Avoid Rush to Judgement on Opioid Strategies, Liberty Mutual Medical Director Advises

01 May, 2019 Nancy Grover


Boston, MA (WorkersCompensation.com) – The fact that unnecessary opioid prescriptions in the workers’ compensation system are down is good news. But does anyone really know what’s driving that decrease? Are formularies the answer? What about peer-to-peer physician reviews, is that the key? Is educating injured workers the driver?

“There’s a temptation to identify something obvious and close to us that has changed at the same time as causal. But not everything correlated is causal,” noted Joseph Pachman, VP and National Medical Director of Liberty Mutual Insurance. “To understand what actually produces better outcomes for injured workers, we need to look past correlations and test what levers work.”

During a session at RIMS, Pachman explained that the workers’ compensation industry often rushes to judgement and acts without solid evidence. The danger is that other effective strategies may be overlooked, or the system may become too dependent on an idea that has only limited effectiveness.

A case in point is Washington State. A decrease in overdose hospital admissions correlated with the legalization of medical marijuana. That led to efforts to establish a causal relationship and support it through regulation as an evidence based substitute for opioids. The problem is that the evidence wasn’t and still is not there

“An article in the Journal of the American Medical Association said that the substitution of cannabis for opioids is not supported,” Pachman said. “It needs to be studied.”

In fact, the JAMA article from February said the suggestion to substitute one drug for the other “has not been subjected to a single clinical trial for opioid addiction,” and called it “irresponsible.” There are many alternatives to opioids for chronic pain besides cannabis. “Nonopioid medications appear to have similar efficacy, and behavioral, voluntary, slow-tapering interventions can improve function and well-being while reducing pain.”

Not a New Phenomenon

Problems surrounding the overprescribing of opioids have been seen before. Morphine was the drug of choice during the civil war, as it helped alleviate the pain of injuries to soldiers. After the war, liquid opium became a significantly prescribed drug for middle class women to help with conditions such as “diseases of the nervous character.”  But these remedies were addictive and often resulted in overdoses.

A ‘safe alternative’ developed by Bayer pharmaceutical company came on the market in 1898. It was called heroin. It was used for many conditions – including addiction to morphine. The rise of heroin addicts, particularly in New York City, resulted in legislation to restrict use of it, along with cocaine and cannabis.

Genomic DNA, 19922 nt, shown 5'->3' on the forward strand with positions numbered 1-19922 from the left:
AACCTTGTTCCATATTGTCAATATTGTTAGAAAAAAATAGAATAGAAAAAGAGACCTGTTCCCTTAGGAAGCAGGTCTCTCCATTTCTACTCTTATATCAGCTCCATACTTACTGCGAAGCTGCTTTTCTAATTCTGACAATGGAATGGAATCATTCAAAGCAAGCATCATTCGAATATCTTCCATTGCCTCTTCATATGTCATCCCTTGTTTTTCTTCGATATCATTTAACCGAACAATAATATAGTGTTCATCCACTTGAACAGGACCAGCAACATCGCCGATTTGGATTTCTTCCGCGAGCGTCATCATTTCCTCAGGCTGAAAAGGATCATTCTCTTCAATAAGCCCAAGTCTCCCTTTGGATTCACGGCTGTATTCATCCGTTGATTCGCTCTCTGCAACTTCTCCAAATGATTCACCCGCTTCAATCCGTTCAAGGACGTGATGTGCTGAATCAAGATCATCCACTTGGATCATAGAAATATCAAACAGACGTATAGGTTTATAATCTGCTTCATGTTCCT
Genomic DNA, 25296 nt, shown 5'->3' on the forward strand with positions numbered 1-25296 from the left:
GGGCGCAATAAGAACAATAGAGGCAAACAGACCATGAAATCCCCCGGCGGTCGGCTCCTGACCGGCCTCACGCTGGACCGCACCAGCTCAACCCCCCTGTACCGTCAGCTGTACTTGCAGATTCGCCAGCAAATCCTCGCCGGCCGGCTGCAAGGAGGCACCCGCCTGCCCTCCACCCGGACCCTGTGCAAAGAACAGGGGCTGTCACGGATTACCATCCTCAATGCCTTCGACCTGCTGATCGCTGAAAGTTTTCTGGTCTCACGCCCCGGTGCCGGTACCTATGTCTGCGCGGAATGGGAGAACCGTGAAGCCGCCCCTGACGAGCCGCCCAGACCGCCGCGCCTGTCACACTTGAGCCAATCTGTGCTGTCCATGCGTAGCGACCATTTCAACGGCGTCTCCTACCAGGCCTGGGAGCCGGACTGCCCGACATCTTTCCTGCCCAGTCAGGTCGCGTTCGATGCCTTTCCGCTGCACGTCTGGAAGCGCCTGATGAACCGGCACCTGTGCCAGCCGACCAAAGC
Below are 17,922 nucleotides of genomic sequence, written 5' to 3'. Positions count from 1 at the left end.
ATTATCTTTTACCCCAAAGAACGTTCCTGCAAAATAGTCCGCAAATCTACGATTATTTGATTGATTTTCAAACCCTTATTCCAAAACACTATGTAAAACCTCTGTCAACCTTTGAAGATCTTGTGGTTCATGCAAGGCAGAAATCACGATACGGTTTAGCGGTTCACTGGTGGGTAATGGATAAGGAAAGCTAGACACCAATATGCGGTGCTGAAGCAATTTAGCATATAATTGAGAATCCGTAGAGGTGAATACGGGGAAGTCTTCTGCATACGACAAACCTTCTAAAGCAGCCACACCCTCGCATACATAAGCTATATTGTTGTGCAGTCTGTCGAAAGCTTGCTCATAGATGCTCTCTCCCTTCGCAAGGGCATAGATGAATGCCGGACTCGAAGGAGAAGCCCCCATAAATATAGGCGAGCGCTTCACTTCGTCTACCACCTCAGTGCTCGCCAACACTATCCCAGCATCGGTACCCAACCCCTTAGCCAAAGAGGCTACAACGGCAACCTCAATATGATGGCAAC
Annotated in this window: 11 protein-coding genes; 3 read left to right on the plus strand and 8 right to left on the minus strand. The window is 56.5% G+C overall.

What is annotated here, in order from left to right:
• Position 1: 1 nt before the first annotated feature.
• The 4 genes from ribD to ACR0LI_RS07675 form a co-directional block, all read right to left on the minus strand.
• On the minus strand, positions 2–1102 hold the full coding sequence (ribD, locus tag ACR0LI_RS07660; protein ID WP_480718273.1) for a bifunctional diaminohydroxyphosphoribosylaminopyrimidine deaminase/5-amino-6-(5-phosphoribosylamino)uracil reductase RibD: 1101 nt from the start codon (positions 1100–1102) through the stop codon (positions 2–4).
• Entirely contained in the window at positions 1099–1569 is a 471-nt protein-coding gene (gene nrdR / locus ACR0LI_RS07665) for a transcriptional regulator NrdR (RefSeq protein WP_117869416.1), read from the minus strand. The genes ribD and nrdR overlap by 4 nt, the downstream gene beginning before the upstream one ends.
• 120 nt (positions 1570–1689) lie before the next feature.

States’ Solutions

The recent battles with opioid abuse and misuse have led to states adopting a variety of strategies, all of which have contributed to the recent decrease in prescriptions among injured worker. They include:

  • Formularies, or rules that direct providers on specific drugs. States such as Colorado and Texas “saw significant reductions in opioid prescriptions” with the implementation of formularies.
  • Drug restrictions, that limit the number of pills that can be prescribed without preauthorization have also helped curb prescriptions, and are in effect in 40 states.
  •  Prescription Drug Monitoring Programs are in effect in nearly all states. However, “not all states have prescriber use mandates,” Pachman said. But states such as “Kentucky, Ohio, Florida and New York saw opioid prescriptions reduced” due to these programs.
  • Peer to peer physician reviews “reduce friction,” Pachman said. These discussions between physicians also “can accelerate prescriptions for those who really do need opioids. They do exist.”
  • Education for injured workers about the dangers of the drugs.
  • Litigation against providers or manufacturers have also been seen in several states.

 "’It’s’ working, but what is ‘it’?” Pachman said. “There are a lot of strategies, but the big picture doesn’t always tell us what we really need to know.”

 Pachman said instead of focusing on one or two strategies, risk managers can adopt best practices based on lessons learned from the state efforts. They include: 

  • ·Develop training programs to be delivered by nurses and physicians on the Centers for Disease Control and Prevention’s opiate guidelines and mitigation strategies, supported by data analytics.   
  • Participate in public affairs discussions and connect with your State Medical Advisory Committees regarding opioid mitigation.   
  • Be a trusted partner: Help educate providers about limits on supply without prior authorization, as well as state medical treatment guidelines. 
  • Evaluate impacts to assess efficient use of resources.



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    About The Author

    • Nancy Grover

      Nancy Grover is a freelance writer having recently retired as the Director, Media Services for WorkersCompensation.com. She comes to our company with more than 35 years as a broadcast journalist and communications consultant. Grover’s specialties include insurance, workers’ compensation, financial services, substance abuse, healthcare and disability. For 12 years she served as the Program Chair of the National Workers’ Compensation and Disability Conference® & Expo. A journalism/speech graduate of Ohio Wesleyan University, Grover also holds an MBA from Palm Beach Atlantic University.

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